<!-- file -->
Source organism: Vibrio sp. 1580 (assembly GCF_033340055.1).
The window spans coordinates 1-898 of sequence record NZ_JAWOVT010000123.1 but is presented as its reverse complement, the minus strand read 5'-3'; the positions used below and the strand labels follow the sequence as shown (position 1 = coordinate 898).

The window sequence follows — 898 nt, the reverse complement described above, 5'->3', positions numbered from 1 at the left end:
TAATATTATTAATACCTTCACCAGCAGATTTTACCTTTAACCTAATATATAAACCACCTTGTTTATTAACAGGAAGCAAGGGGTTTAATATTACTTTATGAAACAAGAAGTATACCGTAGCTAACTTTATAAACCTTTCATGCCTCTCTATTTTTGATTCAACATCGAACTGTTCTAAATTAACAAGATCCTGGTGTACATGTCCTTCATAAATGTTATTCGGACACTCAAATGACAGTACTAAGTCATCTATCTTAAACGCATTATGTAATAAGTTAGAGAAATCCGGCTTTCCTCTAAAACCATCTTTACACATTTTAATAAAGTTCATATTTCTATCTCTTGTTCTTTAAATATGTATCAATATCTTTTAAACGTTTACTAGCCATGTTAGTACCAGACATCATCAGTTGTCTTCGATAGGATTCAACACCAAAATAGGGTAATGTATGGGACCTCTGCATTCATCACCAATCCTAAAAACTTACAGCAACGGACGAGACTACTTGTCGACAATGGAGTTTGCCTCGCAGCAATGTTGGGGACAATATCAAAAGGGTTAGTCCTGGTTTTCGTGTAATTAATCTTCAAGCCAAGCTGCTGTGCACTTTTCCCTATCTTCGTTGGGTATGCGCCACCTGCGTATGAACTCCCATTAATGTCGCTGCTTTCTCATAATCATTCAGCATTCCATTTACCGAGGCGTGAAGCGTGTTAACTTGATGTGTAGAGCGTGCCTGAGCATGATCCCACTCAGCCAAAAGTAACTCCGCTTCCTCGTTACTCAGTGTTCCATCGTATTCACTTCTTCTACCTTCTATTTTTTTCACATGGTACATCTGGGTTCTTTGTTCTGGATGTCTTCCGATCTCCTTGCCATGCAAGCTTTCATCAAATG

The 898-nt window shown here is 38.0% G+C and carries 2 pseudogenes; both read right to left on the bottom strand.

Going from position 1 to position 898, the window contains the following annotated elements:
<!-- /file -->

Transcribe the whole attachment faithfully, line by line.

Source organism: Vibrio sp. 1580 (assembly GCF_033340055.1).
The window spans coordinates 1-898 of sequence record NZ_JAWOVT010000123.1 but is presented as its reverse complement, the minus strand read 5'-3'; the positions used below and the strand labels follow the sequence as shown (position 1 = coordinate 898).

The window sequence follows — 898 nt, the reverse complement described above, 5'->3', positions numbered from 1 at the left end:
TAATATTATTAATACCTTCACCAGCAGATTTTACCTTTAACCTAATATATAAACCACCTTGTTTATTAACAGGAAGCAAGGGGTTTAATATTACTTTATGAAACAAGAAGTATACCGTAGCTAACTTTATAAACCTTTCATGCCTCTCTATTTTTGATTCAACATCGAACTGTTCTAAATTAACAAGATCCTGGTGTACATGTCCTTCATAAATGTTATTCGGACACTCAAATGACAGTACTAAGTCATCTATCTTAAACGCATTATGTAATAAGTTAGAGAAATCCGGCTTTCCTCTAAAACCATCTTTACACATTTTAATAAAGTTCATATTTCTATCTCTTGTTCTTTAAATATGTATCAATATCTTTTAAACGTTTACTAGCCATGTTAGTACCAGACATCATCAGTTGTCTTCGATAGGATTCAACACCAAAATAGGGTAATGTATGGGACCTCTGCATTCATCACCAATCCTAAAAACTTACAGCAACGGACGAGACTACTTGTCGACAATGGAGTTTGCCTCGCAGCAATGTTGGGGACAATATCAAAAGGGTTAGTCCTGGTTTTCGTGTAATTAATCTTCAAGCCAAGCTGCTGTGCACTTTTCCCTATCTTCGTTGGGTATGCGCCACCTGCGTATGAACTCCCATTAATGTCGCTGCTTTCTCATAATCATTCAGCATTCCATTTACCGAGGCGTGAAGCGTGTTAACTTGATGTGTAGAGCGTGCCTGAGCATGATCCCACTCAGCCAAAAGTAACTCCGCTTCCTCGTTACTCAGTGTTCCATCGTATTCACTTCTTCTACCTTCTATTTTTTTCACATGGTACATCTGGGTTCTTTGTTCTGGATGTCTTCCGATCTCCTTGCCATGCAAGCTTTCATCAAATG

The 898-nt window shown here is 38.0% G+C and carries 2 pseudogenes; both read right to left on the bottom strand.

Going from position 1 to position 898, the window contains the following annotated elements: